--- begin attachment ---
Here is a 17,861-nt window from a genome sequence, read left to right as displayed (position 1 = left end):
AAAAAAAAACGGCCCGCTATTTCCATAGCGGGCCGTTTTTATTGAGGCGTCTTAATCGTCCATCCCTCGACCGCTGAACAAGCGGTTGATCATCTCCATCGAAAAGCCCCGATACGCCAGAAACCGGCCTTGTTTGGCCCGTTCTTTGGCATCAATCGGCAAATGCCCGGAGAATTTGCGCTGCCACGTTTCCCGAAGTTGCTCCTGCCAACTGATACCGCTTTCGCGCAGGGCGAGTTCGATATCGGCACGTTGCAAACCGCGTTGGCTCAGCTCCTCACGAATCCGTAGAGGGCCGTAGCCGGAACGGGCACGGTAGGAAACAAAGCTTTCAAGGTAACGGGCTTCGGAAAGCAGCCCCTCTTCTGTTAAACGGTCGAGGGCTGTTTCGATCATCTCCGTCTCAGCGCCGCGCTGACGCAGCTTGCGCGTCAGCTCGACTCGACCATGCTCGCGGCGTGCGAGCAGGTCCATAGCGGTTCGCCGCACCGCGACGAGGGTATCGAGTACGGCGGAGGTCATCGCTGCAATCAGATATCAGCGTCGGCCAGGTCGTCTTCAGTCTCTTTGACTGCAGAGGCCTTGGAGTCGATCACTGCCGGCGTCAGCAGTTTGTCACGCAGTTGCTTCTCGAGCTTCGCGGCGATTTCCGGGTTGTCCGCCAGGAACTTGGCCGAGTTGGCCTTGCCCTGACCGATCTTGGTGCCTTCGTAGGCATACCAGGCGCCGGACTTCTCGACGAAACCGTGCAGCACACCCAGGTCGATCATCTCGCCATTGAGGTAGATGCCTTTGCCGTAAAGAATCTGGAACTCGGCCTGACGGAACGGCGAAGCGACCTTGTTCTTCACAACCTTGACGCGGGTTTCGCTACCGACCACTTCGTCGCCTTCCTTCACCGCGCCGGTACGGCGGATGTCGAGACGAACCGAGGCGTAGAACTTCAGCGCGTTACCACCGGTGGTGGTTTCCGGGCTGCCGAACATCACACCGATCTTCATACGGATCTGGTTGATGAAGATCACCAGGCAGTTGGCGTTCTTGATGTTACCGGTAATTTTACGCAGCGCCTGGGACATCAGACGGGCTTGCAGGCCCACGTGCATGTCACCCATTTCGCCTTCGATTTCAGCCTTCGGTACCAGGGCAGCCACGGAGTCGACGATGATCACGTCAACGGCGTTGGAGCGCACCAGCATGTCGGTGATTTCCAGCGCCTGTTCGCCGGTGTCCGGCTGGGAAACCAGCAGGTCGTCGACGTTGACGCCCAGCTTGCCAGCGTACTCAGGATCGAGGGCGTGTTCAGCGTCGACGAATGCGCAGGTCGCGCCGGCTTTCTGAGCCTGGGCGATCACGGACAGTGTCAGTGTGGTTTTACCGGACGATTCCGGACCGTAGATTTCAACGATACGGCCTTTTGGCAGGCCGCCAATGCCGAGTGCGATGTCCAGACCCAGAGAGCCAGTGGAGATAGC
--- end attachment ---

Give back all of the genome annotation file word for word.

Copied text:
Here is a 17,861-nt window from a genome sequence, read left to right as displayed (position 1 = left end):
AAAAAAAAACGGCCCGCTATTTCCATAGCGGGCCGTTTTTATTGAGGCGTCTTAATCGTCCATCCCTCGACCGCTGAACAAGCGGTTGATCATCTCCATCGAAAAGCCCCGATACGCCAGAAACCGGCCTTGTTTGGCCCGTTCTTTGGCATCAATCGGCAAATGCCCGGAGAATTTGCGCTGCCACGTTTCCCGAAGTTGCTCCTGCCAACTGATACCGCTTTCGCGCAGGGCGAGTTCGATATCGGCACGTTGCAAACCGCGTTGGCTCAGCTCCTCACGAATCCGTAGAGGGCCGTAGCCGGAACGGGCACGGTAGGAAACAAAGCTTTCAAGGTAACGGGCTTCGGAAAGCAGCCCCTCTTCTGTTAAACGGTCGAGGGCTGTTTCGATCATCTCCGTCTCAGCGCCGCGCTGACGCAGCTTGCGCGTCAGCTCGACTCGACCATGCTCGCGGCGTGCGAGCAGGTCCATAGCGGTTCGCCGCACCGCGACGAGGGTATCGAGTACGGCGGAGGTCATCGCTGCAATCAGATATCAGCGTCGGCCAGGTCGTCTTCAGTCTCTTTGACTGCAGAGGCCTTGGAGTCGATCACTGCCGGCGTCAGCAGTTTGTCACGCAGTTGCTTCTCGAGCTTCGCGGCGATTTCCGGGTTGTCCGCCAGGAACTTGGCCGAGTTGGCCTTGCCCTGACCGATCTTGGTGCCTTCGTAGGCATACCAGGCGCCGGACTTCTCGACGAAACCGTGCAGCACACCCAGGTCGATCATCTCGCCATTGAGGTAGATGCCTTTGCCGTAAAGAATCTGGAACTCGGCCTGACGGAACGGCGAAGCGACCTTGTTCTTCACAACCTTGACGCGGGTTTCGCTACCGACCACTTCGTCGCCTTCCTTCACCGCGCCGGTACGGCGGATGTCGAGACGAACCGAGGCGTAGAACTTCAGCGCGTTACCACCGGTGGTGGTTTCCGGGCTGCCGAACATCACACCGATCTTCATACGGATCTGGTTGATGAAGATCACCAGGCAGTTGGCGTTCTTGATGTTACCGGTAATTTTACGCAGCGCCTGGGACATCAGACGGGCTTGCAGGCCCACGTGCATGTCACCCATTTCGCCTTCGATTTCAGCCTTCGGTACCAGGGCAGCCACGGAGTCGACGATGATCACGTCAACGGCGTTGGAGCGCACCAGCATGTCGGTGATTTCCAGCGCCTGTTCGCCGGTGTCCGGCTGGGAAACCAGCAGGTCGTCGACGTTGACGCCCAGCTTGCCAGCGTACTCAGGATCGAGGGCGTGTTCAGCGTCGACGAATGCGCAGGTCGCGCCGGCTTTCTGAGCCTGGGCGATCACGGACAGTGTCAGTGTGGTTTTACCGGACGATTCCGGACCGTAGATTTCAACGATACGGCCTTTTGGCAGGCCGCCAATGCCGAGTGCGATGTCCAGACCCAGAGAGCCAGTGGAGATAGC